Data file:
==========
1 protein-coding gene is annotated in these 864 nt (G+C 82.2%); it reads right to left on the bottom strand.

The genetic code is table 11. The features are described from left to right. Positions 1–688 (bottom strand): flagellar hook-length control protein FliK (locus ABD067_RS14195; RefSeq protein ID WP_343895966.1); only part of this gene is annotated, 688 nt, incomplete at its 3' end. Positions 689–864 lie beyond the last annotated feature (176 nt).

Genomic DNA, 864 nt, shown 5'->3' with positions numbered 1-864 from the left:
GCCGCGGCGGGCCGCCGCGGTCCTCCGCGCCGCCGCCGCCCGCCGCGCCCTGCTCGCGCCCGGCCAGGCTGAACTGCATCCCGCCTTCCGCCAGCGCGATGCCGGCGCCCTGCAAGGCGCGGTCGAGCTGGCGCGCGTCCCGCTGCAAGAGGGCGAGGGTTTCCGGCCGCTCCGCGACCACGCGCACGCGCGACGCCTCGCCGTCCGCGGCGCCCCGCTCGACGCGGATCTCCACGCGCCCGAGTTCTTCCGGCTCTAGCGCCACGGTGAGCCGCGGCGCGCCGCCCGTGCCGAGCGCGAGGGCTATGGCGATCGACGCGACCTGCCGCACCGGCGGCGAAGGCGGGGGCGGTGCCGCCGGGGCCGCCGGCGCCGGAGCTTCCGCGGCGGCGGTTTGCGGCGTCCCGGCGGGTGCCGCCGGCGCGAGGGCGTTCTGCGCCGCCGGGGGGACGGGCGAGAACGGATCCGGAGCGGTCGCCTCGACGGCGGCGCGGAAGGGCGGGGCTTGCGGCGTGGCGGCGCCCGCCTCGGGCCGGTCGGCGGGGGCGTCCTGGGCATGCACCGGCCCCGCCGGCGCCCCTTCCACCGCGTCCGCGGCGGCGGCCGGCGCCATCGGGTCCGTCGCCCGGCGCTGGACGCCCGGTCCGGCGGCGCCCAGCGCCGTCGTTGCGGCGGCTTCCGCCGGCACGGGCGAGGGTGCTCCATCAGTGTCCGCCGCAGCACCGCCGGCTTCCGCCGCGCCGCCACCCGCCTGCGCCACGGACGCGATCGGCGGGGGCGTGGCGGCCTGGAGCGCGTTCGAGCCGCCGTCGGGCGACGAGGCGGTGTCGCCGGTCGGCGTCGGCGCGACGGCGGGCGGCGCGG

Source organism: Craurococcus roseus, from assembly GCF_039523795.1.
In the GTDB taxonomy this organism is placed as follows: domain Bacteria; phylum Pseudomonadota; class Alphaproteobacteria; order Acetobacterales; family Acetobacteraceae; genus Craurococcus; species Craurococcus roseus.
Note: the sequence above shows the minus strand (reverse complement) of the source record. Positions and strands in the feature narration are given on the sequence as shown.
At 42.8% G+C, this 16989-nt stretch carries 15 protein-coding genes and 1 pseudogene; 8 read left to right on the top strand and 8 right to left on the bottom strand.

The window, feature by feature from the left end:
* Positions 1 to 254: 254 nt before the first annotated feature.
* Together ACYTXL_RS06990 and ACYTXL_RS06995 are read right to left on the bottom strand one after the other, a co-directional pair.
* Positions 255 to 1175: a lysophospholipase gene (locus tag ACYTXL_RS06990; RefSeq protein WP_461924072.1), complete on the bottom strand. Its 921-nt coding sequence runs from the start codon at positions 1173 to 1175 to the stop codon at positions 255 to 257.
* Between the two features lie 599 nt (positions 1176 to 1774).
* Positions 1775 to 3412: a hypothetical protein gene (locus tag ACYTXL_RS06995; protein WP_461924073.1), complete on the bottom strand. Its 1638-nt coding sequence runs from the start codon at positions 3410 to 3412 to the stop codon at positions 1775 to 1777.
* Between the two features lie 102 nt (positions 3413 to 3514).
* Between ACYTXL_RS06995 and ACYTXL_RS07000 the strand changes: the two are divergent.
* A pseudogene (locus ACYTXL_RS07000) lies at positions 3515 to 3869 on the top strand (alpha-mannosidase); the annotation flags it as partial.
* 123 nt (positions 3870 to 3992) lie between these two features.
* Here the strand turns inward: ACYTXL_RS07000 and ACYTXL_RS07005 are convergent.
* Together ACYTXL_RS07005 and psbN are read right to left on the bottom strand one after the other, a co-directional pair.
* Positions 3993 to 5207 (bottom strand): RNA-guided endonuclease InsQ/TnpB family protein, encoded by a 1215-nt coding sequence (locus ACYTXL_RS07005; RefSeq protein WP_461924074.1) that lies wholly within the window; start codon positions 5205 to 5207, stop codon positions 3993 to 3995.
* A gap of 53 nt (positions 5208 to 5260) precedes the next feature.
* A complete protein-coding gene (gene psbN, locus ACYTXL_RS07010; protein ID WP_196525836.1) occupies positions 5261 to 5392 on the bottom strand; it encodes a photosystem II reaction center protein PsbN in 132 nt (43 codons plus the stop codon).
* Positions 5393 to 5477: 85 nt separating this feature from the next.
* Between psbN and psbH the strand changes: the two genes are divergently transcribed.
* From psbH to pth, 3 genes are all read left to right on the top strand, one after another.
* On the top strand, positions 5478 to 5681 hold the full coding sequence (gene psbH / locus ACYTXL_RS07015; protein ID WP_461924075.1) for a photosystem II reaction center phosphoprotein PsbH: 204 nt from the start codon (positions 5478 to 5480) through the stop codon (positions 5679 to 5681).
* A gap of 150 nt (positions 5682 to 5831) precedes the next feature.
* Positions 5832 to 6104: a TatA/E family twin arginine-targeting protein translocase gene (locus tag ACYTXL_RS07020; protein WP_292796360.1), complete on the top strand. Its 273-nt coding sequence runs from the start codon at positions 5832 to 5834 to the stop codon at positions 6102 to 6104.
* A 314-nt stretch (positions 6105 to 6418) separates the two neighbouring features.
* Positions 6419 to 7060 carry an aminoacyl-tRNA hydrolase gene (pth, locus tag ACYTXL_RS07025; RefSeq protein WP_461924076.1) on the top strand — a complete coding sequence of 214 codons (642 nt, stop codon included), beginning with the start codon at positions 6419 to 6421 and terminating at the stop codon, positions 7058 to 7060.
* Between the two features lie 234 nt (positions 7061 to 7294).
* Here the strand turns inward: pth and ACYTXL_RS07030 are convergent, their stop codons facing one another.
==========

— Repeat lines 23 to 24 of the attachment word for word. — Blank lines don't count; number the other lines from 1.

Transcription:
* A complete protein-coding gene (gene psbN, locus ACYTXL_RS07010; protein ID WP_196525836.1) occupies positions 5261 to 5392 on the bottom strand; it encodes a photosystem II reaction center protein PsbN in 132 nt (43 codons plus the stop codon).
* Positions 5393 to 5477: 85 nt separating this feature from the next.